Carl Icahn vs Warren Buffett: Who Is Better Investor?

In Warren Buffett and Carl Icahn, the world of investing boasts two of its most influential figures, each of whom has profoundly impacted financial markets.

Indeed, Buffett is a renowned value investor with a storied track record of identifying undervalued stocks that outperform the market. At the same time, Carl Icahn, the founder of Icahn Enterprises, has built a reputation as an important activist shareholder, leveraging his sizable interest in companies to effect sweeping and drastic change.
However, despite their shared success as Wall Street legends, the two men have vastly different philosophies when it comes to stock-picking criteria. Buffett’s value investing mindset prioritizes a company’s foundational worth and long-term potential, while Icahn’s acquisition arbitrage emphasizes short-term gains through aggressive management overhaul.
We delve into the investment backgrounds of each of these boardroom behemoths and, scrutinizing the data, determine which of them comes out on top.

Investment Style

Warren Buffett and Carl Icahn’s investment philosophies differ enormously in their aims and execution.

For instance, Buffett’s modus operandi is characterized by identifying underpriced stocks with good fundamentals and better-than-average prospects. In contrast, Icahn likes to acquire large portions of an enterprise and push for changes in corporate governance.

More precisely, Buffett’s methodology centers on an in-depth analysis of intrinsic value, which, at times, is often underappreciated by other market participants. Thus, his insistence on long-term investment enables him to ride out short-term price fluctuations while he waits for the proper recognition of a company’s actual value. This discipline has yielded impressive returns, making Berkshire one of the most successful conglomerates in history.

On the other hand, Icahn is known for his more assertive investment tactics, wherein he acquires a stake in a company and uses his influence to drive short-term improvements in stock price. This often involves engaging in proxy fights, making public demands, and, ultimately, launching a hostile takeover.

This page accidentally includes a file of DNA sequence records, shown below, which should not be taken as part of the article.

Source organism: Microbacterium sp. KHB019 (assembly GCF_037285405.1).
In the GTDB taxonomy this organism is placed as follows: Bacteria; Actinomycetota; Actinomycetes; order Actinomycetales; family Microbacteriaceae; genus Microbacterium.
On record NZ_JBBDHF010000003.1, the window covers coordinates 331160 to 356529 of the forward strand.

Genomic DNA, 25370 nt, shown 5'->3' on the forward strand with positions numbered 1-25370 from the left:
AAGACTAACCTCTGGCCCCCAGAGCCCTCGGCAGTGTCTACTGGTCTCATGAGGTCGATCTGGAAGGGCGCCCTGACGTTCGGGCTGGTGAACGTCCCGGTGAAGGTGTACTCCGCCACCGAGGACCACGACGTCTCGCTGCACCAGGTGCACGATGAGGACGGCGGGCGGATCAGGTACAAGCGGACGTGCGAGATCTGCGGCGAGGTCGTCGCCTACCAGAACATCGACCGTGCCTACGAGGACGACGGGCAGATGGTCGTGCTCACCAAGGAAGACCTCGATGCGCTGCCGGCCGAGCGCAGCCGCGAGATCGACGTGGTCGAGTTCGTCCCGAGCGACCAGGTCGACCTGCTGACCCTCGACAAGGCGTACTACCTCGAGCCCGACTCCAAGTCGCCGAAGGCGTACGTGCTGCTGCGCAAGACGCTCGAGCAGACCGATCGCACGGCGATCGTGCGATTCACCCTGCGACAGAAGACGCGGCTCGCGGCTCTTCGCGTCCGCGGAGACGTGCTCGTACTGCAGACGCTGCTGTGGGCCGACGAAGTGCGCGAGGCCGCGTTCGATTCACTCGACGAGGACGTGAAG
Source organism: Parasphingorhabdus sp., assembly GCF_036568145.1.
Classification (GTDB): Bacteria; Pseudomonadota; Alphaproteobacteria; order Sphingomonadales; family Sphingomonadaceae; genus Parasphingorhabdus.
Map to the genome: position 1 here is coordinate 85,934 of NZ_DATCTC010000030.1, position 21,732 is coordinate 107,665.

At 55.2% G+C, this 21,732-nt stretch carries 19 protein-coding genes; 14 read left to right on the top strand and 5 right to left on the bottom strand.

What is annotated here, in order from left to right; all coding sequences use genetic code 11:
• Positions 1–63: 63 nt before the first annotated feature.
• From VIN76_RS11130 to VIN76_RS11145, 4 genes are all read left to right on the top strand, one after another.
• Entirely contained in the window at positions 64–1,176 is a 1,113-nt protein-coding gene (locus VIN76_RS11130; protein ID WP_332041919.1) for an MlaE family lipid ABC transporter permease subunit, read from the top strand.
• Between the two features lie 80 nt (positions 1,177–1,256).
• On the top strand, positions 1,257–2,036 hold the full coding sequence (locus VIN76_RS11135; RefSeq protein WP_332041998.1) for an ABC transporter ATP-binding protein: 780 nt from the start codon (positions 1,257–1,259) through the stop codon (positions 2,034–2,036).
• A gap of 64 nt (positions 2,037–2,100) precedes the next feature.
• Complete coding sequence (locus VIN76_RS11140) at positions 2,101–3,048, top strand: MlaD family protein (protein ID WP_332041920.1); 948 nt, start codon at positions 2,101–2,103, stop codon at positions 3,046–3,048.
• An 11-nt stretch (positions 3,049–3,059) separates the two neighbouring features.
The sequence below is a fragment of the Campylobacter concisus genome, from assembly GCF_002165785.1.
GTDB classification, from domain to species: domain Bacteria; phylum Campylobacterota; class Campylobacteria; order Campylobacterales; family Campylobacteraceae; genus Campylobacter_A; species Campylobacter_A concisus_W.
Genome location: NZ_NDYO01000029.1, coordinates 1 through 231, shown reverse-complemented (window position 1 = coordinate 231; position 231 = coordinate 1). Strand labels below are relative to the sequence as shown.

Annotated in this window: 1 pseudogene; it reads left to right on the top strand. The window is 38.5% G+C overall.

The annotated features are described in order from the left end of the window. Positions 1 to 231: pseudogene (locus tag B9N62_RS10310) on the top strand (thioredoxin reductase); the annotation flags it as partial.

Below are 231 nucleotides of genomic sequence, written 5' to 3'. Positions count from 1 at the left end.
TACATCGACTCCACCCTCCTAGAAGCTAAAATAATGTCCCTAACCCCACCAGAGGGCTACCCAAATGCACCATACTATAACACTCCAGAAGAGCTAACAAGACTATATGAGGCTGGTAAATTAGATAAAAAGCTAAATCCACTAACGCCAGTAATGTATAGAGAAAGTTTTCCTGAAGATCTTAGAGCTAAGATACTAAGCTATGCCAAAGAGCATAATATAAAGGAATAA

Icahn’s blueprint is aimed at unlocking shareholder value in the short term and is known to have had a significant impact on some of the firms in which he has invested.

Who Is The Most Successful Trader?

Warren Buffett is widely regarded as one of the most talented investors of all time, and his success has enabled him to consistently beat the market in a period spanning more than six decades.

In fact, according to Berkshire Hathaway’s annual reports, the company’s compounded annual gain in book value per share was 20.1% from 1965 to 2021, notably outpacing the S&P 500’s annual gain of 10.5% over the same time.

Buffett’s investing prowess is demonstrated by his holdings in some of the world’s most successful companies, including Apple, Coca-Cola, and American Express. These investments have yielded tremendous returns over the years, providing a solid foundation for Berkshire’s stratospheric growth.

Not to be outdone, Carl Icahn’s track record as an investor is similarly impressive. Indeed, Icahn Enterprises can boast an annualized rate of return of roughly 14% in the closing price of its depositary units between January 1, 2000, and September 30, 2022, beating both the S&P 500’s and Berkshire Hathaway’s 6% and 9% respectively.